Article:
On the outside, Ruby’s a normal college student.
On the inside?
She’s something else completely.
Magic runs through her veins, tempting her to use it, but Ruby isn’t sure how to control her new powers…until Ty, a dangerously handsome man from another world, spots her and identifies her as a witch. He offers some answers, but they come with a cost.
Not only does using her powers make her a target to others trying to steal her magic and slay her pet dragon, but each act of magic must be balanced—and magic takes whatever it wants.
Is all the chaos caused by casting a few spells to ruin her ex-boyfriend’s perfect skin worth it?
You’ll love this new adult urban fantasy series because it has everything you want to read about: magic, witches, dragons, romance, and a bit of good old-fashioned mischief.
Books in the Series:
Dragons are a Girl’s Best Friend, Quarter Witch Chronicles Book 1
The Dragon You Know, Spin-off of the Quarter Witch Chronicles (Available in the Dragons and Mages Anthology, currently on pre-order.) Subscribe to the author’s newsletter for release notifications: www.joynellschultz.com/subscribe
Note: All books are available on Amazon. If you don’t read via kindle or the kindle app, I’d be happy to get you a copy of any of my books in an epub or pdf format. Click here for instructions.
Read the first 3 chapters for free by downloading a sample for your eReader.
Here’s the first chapter of Dragons are a Girl’s Best Friend.
“Sure, now you say something.” I crossed my arms over the giant pi sign on my t-shirt and playfully narrowed my eyes at him and shrugged. “You’re too late. Besides, what’s an eighteen-year-old going to do with a house, much less this monstrosity?”
“It just seems like a shame.”
“If only one of us had an extra thousand dollars a month lying around to help me cover bills. I don’t have much of a choice. You and I are moving to Bloomington later today, and there’s no way I can pay both the bills and my college tuition.” I dropped down onto the sofa next to my boyfriend of three years.
Geoff wrapped a thick arm around my shoulders and twisted strands of my long, amber-colored hair around his fingers. “Didn’t your mom leave you some money?”
“Sure, but I have college to pay for.” Especially out-of-state tuition, but I didn’t say that. Going to Indiana for college was ultimately my decision—even if it appeared that I was only following Geoff’s lead.
Two men from the Salvation Army stumbled down the stairs, carrying an old oak desk from my mom’s office. As I watched the piece of furniture being taken away so carelessly, memories of sitting on my mom’s lap at that desk while she balanced the checkbook flooded my head. She’d give me a piece of her fancy stationery to scribble on while she crunched her numbers. My heart ached with emotions I thought I had finally gotten a grip on since she died four months ago.
“Ruby, are you crying again?”
I wiped my eyes, snuggling into Geoff’s side while he guided my head onto his shoulder. I don’t know how I could have gotten through the past four months without Geoff. He was something stable in my life. We dated for almost our entire time in high school, and during the past year or so, when my semi-normal life dissolved into something I no longer recognized, Geoff was beside me every step of the way. I had lost my mom, moved out of the only home I knew, and was in the process of going away to college.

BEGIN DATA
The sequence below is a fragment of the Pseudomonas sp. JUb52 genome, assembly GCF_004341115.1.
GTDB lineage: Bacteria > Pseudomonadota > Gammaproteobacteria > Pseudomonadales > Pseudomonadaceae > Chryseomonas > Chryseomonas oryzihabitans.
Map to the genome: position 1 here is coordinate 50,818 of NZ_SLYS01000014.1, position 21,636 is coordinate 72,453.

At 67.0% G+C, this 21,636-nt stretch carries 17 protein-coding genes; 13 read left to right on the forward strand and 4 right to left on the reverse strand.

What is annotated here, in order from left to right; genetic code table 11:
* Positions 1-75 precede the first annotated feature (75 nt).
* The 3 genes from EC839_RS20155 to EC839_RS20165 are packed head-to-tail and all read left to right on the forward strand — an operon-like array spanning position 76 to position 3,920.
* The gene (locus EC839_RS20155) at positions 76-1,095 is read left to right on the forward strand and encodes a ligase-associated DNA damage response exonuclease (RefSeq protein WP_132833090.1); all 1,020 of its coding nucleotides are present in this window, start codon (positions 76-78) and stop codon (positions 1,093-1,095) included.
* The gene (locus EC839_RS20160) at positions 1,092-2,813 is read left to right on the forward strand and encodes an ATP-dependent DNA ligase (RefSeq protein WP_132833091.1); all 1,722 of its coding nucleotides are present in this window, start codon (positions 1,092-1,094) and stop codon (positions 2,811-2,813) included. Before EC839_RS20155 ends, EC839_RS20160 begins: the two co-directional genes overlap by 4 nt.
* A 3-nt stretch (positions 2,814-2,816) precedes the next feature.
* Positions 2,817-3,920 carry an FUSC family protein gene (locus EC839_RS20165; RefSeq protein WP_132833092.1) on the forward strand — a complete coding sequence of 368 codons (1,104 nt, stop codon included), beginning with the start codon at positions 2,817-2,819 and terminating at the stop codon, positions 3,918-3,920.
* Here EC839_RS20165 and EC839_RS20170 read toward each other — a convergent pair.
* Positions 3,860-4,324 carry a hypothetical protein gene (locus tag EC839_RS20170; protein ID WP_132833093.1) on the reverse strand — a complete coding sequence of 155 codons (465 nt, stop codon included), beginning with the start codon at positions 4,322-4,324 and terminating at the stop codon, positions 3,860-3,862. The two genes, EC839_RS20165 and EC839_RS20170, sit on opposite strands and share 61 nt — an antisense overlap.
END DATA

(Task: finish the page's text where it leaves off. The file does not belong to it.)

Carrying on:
Oh, and did I mention I discovered I was a witch?
Not really a witch, I guess. I was mostly mortal, but still had one-quarter magic blood which was still unique because powers were a thing of books and movies, not real life. The man who supposedly was madly in love with my mom nearly nineteen years ago was half witch, but he took off, disappeared into thin air soon after Mom told him she was pregnant with me.
Mom always showed me the bright side of her situation: that she got me out of the deal, but as I grew older, I realized she had been hung up on my biological father for the rest of her life. She never got married, but had a live-in boyfriend for most of my childhood until that fizzled out when he finally asked her to marry him. She said she never stopped loving Dad.
What was all that passion like?
Sure, I loved Geoff—at least we said we loved each other—but I couldn’t imagine forgiving him if he took off on me, leaving me to raise a child by myself. Mom was just that compassionate.
I wiped my tears again, snuggled deeper into Geoff’s side. “I’m sorry. I’m just missing Mom right now.” Even though Geoff gave me sympathy, he didn’t know what it was like to not have parents. With my absent father, it had always been Mom and me…up until she died of breast cancer. Since then, it was like a huge part of me was gone. “Actually, I miss her all the time.”
Another Salvation Army volunteer came down the steps, carrying an old chair that sat in the corner of my mom’s bedroom.
“You’re getting rid of the green chair?” Geoff pulled away from me, letting me sit alone on the cold sofa. “That chair is awesome! I want it.”
Geoff had already collected dozens of things from my house after Mom died. There was no way all that stuff would fit into his dorm, but who was I to stop him? I was giving it all away, anyway. “Take it. I hated that eyesore.” But as I watched some oil paintings, a bookshelf, and a bedframe go out the door, small parts of my heart went out with each piece. “Maybe we should go somewhere else.” Somewhere that I didn’t have a view of the front door.